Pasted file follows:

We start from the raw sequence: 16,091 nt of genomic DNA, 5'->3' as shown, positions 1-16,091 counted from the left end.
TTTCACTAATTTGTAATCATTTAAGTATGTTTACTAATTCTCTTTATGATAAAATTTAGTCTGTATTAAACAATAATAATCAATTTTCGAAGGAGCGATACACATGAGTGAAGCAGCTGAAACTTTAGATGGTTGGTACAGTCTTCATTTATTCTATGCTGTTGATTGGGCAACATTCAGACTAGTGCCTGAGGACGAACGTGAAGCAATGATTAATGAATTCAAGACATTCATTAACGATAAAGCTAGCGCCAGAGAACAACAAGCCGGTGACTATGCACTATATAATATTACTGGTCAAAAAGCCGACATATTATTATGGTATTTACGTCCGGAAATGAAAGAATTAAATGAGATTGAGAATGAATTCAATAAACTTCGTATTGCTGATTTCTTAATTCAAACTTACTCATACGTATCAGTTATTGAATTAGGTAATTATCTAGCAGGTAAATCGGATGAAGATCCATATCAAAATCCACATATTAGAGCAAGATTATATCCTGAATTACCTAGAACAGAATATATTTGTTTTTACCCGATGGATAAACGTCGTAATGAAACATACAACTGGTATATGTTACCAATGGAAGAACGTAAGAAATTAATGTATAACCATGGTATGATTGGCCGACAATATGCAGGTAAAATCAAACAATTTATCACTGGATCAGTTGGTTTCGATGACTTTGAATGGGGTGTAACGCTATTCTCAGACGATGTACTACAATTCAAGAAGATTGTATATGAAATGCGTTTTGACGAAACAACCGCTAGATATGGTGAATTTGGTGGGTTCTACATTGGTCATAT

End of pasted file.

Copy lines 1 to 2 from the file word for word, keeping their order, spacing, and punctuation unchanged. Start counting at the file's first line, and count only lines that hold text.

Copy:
We start from the raw sequence: 16,091 nt of genomic DNA, 5'->3' as shown, positions 1-16,091 counted from the left end.
TTTCACTAATTTGTAATCATTTAAGTATGTTTACTAATTCTCTTTATGATAAAATTTAGTCTGTATTAAACAATAATAATCAATTTTCGAAGGAGCGATACACATGAGTGAAGCAGCTGAAACTTTAGATGGTTGGTACAGTCTTCATTTATTCTATGCTGTTGATTGGGCAACATTCAGACTAGTGCCTGAGGACGAACGTGAAGCAATGATTAATGAATTCAAGACATTCATTAACGATAAAGCTAGCGCCAGAGAACAACAAGCCGGTGACTATGCACTATATAATATTACTGGTCAAAAAGCCGACATATTATTATGGTATTTACGTCCGGAAATGAAAGAATTAAATGAGATTGAGAATGAATTCAATAAACTTCGTATTGCTGATTTCTTAATTCAAACTTACTCATACGTATCAGTTATTGAATTAGGTAATTATCTAGCAGGTAAATCGGATGAAGATCCATATCAAAATCCACATATTAGAGCAAGATTATATCCTGAATTACCTAGAACAGAATATATTTGTTTTTACCCGATGGATAAACGTCGTAATGAAACATACAACTGGTATATGTTACCAATGGAAGAACGTAAGAAATTAATGTATAACCATGGTATGATTGGCCGACAATATGCAGGTAAAATCAAACAATTTATCACTGGATCAGTTGGTTTCGATGACTTTGAATGGGGTGTAACGCTATTCTCAGACGATGTACTACAATTCAAGAAGATTGTATATGAAATGCGTTTTGACGAAACAACCGCTAGATATGGTGAATTTGGTGGGTTCTACATTGGTCATAT